Gambia’s transition to democracy slowed by rising insecurity

Gambia’s transition to democracy slowed by rising insecurity
Gambia's president Adama Barrow addresses the General Debate of the 73rd session of the General Assembly of the United Nations at United Nations Headquarters in New York, New York, US, 25 September 2018. Barrow faces a series of stern tests in his second presidential term. (Photo: EPA-EFE/Justin Lane)

The country has embraced democratic processes but crime and communal clashes threaten gains made under president Adama Barrow’s leadership. 

After two decades of dictatorship, Gambia embraced democracy with president Adama Barrow’s 2016 election victory. But as is often the case in transitions from autocracy to democracy, stability remains elusive and economic growth insufficient to alleviate structural problems like high unemployment. Barrow was re-elected in December 2021, and a crucial test for his second term will be to curb rising insecurity and crime.

Under Yahya Jammeh’s rule, communal clashes and crimes such as armed robbery, arson and banditry were uncommon in Gambia. There was little political room for internal and external conflicts. Jammeh was notorious for ‘setting an example’ with anyone believed to be threatening the country’s stability, especially those who challenged the security forces. 

Human rights violations, state-sponsored summary killings and a lack of freedom of speech earned the country a ‘not free’ categorisation in Freedom House’s political rights ratings between 2013 and 2016. 

Jammeh’s authoritarian rule galvanised the opposition against him. Still, even after Barrow’s 2016 win at the polls, it took military intervention by the Economic Community of West African States Mission in Gambia (Ecomig) for Jammeh to accept defeat. He eventually fled to Equatorial Guinea, where he still lives.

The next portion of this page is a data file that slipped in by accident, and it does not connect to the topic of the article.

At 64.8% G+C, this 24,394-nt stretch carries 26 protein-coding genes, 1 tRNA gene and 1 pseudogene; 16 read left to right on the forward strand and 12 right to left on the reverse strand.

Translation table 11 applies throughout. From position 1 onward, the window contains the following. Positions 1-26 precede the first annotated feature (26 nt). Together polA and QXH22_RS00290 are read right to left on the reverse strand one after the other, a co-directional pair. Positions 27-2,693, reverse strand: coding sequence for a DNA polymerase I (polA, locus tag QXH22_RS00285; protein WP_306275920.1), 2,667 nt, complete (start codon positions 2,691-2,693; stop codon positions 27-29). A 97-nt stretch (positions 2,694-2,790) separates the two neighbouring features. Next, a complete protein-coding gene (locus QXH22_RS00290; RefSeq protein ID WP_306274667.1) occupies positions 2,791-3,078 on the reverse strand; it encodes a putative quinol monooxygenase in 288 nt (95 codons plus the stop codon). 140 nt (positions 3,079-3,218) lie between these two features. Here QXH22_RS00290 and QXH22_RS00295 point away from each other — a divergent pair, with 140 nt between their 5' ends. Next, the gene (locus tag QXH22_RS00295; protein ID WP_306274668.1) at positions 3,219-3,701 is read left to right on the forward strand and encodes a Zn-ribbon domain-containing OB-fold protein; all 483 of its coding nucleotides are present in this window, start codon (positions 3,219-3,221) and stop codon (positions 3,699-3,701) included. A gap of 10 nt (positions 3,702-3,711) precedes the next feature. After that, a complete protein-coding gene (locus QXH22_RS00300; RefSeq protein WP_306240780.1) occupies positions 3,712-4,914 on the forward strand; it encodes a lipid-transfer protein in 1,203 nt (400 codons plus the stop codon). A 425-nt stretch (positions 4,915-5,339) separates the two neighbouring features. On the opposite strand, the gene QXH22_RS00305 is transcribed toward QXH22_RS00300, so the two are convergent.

Barrow’s coalition government embraced democracy and freedom of speech. Media houses can report critically on state matters without fear of arrest or killings. Citizens openly discuss national issues on social media platforms, and many Gambians in exile have returned. The country has climbed on the Freedom House rating from ‘not free’ between 2013 and 2016 to ‘partly free’ from 2017. 

These are significant achievements, but discontent is growing about the government’s inability to maintain security in the country. In a recent nationwide survey by the Center for Policy, Research and Strategic Studies, 76% of respondents agreed that crime rates had either increased or increased rapidly in The Gambia since Barrow’s election in 2017. 

Armed robbery, especially of wealthy business owners, has reportedly become common and banditry and murder are rampant in urban and rural Gambia, seemingly with few criminal justice consequences. It is common for people to go missing, and burglary cases are rising. 

In 2021, the Gambia Democratic Congress raised concerns in a media statement about “the stunning growth in violent crimes and lawlessness in the country” since 2020. The opposition party questioned the government’s political will to deal with the problem. At the time, Barrow himself lamented the “disregard for the rule of law” in the country and acknowledged that crime was a threat to national security.